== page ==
Here's an immediately classic story of Internet goodwill: Anonymous online bullies tried to ruin a man's self-confidence because of his weight. Now, hundreds of young people, celebrities and activists have joined forces to throw him the personal dance party of anyone's dreams.
It all started when Free Thought Project writer Cassandra Fairbanks encountered a post from notorious Internet troll-hole 4chan, in which an anonymous user reported he had body-shamed a heavyset man into ceasing his dance moves by laughing at him.
The post was originally uploaded to photo-sharing website Imgur by a user named FrozenBadget, who commented "I find this behavior f*cking despicable. If you're out there big man, f*ck those kids. Keep dancing." One top-rated commenter added that "The second picture breaks my heart. He looks so f*cking defeated. Piece of shit kids."
Stepping in to help: Fairbanks decided to find the man in the photos so that a "huge group of ladies" could do something special for him. The #DancingMan hashtag was born, and Fairbanks' followers helped take up the hunt. While still looking for him, Fairbanks announced that she and the women were "prepared to throw quite the dance party just for you, if you'd have us ... to be clear, it's 1,727 of us. And we are all women."
Twitter user Max Taucer located the man in a photo taken in London:
Eventually, the man identified himself on Twitter as a Londoner named Sean, and Fairbanks announced that the massive dance party was moving forward.
The big party: According to Today, celebrities from Pharrell Williams to Ellie Goulding have endorsed the party and some may even attend. The Los Angeles Memorial Coliseum announced it would donate time at the venue to throw the festivities. On Twitter, Sean posted a photo of himself "in training" for the dance party with boxer Riddick Bowe.
Electronic music artist Moby even offered to DJ.
A GoFundMe account established to help fund the party had raised over $34,000 as of early Sunday afternoon.
"Many of us know what it is like to not be comfortable in our own skin — and the photograph resonated with all of us," reads the description on the fundraising page. "When we saw the worlds response throughout the night it became clear this was bigger than us, bigger than him, and the start of a beautiful wave of solidarity against bullying, against body-shaming, and an inspiration to #Dancefree in our own bodies."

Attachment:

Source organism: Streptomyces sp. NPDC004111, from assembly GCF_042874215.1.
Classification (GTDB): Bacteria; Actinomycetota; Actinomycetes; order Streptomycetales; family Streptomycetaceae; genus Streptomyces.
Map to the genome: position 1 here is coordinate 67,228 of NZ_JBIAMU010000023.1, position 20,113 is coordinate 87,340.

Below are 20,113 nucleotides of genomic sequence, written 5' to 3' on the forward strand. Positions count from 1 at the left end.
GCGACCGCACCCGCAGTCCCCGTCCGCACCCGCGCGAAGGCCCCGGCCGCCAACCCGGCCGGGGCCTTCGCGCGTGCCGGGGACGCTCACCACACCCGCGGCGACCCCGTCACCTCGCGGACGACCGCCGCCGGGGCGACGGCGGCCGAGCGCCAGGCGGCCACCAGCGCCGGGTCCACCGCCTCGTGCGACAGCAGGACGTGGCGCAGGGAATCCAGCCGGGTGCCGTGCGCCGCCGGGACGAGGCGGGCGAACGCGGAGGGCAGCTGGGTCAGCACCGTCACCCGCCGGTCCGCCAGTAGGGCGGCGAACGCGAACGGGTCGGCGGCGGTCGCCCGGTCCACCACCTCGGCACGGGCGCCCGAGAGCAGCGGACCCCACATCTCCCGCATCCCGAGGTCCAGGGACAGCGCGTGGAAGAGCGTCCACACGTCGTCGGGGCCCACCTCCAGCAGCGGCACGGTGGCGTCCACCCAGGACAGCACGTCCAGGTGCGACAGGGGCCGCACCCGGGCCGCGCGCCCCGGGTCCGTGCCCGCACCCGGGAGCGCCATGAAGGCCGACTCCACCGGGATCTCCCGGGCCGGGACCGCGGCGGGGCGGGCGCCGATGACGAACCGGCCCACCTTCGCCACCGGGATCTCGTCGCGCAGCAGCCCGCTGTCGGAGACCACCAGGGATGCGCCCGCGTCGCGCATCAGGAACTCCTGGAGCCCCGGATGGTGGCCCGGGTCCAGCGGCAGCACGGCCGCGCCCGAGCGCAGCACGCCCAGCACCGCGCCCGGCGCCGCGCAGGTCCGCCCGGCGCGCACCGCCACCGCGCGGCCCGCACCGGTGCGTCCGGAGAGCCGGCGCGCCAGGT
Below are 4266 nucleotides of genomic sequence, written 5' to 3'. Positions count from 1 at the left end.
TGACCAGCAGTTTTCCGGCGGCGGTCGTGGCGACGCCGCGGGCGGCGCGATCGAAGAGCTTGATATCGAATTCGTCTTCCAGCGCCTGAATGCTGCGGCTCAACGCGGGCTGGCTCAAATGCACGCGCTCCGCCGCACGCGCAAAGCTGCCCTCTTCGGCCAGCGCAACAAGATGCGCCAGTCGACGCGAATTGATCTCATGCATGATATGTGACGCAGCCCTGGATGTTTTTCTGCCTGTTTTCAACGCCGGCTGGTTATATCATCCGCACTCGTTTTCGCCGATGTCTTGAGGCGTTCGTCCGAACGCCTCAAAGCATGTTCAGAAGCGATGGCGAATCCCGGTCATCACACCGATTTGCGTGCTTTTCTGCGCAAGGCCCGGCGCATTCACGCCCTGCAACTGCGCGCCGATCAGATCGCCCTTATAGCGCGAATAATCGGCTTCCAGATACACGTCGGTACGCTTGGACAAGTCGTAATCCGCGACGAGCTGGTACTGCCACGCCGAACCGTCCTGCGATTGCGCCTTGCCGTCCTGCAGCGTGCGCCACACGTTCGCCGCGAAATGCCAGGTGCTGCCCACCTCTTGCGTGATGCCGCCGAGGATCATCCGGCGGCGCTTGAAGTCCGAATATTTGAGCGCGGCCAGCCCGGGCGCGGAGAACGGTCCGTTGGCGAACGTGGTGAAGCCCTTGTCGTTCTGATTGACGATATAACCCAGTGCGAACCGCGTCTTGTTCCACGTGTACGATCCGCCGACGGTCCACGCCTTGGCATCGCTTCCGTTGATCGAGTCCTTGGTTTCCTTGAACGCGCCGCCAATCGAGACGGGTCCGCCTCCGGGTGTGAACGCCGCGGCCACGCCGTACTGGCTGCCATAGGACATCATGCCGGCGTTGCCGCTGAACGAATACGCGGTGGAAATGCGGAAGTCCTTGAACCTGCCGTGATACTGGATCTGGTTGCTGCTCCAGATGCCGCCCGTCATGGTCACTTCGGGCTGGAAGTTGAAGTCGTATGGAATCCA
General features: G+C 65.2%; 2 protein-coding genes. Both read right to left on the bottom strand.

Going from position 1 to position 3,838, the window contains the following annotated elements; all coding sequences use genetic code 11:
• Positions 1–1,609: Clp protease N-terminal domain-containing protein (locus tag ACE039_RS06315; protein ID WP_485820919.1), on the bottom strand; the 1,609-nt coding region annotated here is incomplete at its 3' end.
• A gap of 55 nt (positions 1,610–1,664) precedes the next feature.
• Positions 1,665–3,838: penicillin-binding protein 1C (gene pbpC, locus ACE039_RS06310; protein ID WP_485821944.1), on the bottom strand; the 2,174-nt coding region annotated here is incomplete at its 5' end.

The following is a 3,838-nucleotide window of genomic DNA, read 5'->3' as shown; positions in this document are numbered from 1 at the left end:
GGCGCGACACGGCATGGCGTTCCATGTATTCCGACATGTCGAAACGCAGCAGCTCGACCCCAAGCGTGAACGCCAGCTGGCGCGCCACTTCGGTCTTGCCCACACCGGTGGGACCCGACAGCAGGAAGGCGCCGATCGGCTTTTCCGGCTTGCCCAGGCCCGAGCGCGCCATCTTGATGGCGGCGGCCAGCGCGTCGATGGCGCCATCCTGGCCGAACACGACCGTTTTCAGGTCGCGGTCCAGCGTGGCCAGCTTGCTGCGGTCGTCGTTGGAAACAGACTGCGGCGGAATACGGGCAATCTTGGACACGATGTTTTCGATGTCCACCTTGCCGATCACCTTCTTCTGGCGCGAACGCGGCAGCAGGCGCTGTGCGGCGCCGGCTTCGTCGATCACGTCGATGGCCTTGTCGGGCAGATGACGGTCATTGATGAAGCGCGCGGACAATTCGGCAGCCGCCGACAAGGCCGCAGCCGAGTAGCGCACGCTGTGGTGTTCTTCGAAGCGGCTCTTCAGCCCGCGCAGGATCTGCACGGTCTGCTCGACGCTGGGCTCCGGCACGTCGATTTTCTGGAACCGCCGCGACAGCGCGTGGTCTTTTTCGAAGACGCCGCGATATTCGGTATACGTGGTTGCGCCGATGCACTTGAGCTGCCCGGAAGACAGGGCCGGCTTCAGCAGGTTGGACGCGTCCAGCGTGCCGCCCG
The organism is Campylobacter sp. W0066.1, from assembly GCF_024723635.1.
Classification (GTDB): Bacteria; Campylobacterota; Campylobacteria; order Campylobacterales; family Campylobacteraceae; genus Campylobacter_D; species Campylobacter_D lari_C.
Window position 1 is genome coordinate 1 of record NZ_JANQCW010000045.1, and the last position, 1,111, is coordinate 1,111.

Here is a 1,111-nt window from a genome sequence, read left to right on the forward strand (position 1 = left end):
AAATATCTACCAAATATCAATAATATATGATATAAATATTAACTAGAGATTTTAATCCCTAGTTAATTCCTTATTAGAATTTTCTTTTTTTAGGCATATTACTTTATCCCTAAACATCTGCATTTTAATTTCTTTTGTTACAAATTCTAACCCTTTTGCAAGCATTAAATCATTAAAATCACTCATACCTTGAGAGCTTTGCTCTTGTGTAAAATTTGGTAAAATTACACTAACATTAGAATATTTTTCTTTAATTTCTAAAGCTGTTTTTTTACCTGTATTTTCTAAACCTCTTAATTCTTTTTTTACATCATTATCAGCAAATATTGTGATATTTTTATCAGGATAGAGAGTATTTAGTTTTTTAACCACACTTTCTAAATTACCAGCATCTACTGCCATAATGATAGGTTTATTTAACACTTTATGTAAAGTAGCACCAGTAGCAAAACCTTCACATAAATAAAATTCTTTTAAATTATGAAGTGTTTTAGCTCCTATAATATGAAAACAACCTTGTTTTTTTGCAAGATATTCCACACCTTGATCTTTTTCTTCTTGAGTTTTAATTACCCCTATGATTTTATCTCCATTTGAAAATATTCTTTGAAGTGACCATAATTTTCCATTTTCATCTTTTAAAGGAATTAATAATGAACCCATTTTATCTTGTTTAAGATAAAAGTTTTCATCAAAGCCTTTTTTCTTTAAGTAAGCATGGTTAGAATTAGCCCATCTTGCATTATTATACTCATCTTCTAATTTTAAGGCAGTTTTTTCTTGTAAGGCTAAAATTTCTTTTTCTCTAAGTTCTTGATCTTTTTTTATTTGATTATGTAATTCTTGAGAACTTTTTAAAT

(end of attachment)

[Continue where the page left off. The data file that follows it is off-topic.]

Sean has been trying to keep a low profile and says he has turned down multiple interview requests, but will soon arrive in Los Angeles for his dance party with over 1,700 women.
If you needed something to restore your fundamental faith in humanity, this story and its happy ending courtesy of the goodwill of thousands of strangers should do the trick.
A real problem: Unfortunately, for every Sean there are many others who experience discrimination and poor treatment for the supposed crime of living in their own bodies. A 2014 study in the journal Obesity found that not only did 36% of 2,944 U.K. adults classified as "morbidly obese" report being discriminated against due to their weight, such shaming promoted "weight gain and the onset of obesity."
"Exposure to weight stigma is associated with psychological distress," the researchers wrote. "Weight discrimination has been justified on the grounds that it encourages obese individuals to lose weight, but our results provide no support for this notion and rather suggest that discrimination exacerbates weight gain and promotes onset of obesity."
They even noted a kind of experience that might sound familiar to Sean: "People who experience stigmatization perceive themselves as less competent in physical activity and tend to avoid it."
Breaking through these attitudes is important, not just because they're completely counterproductive but because they're wrong on a basic moral level. Here's hoping Sean has a great dance party, and that the bullies responsible for trying to make him feel bad have learned a lesson about kindness.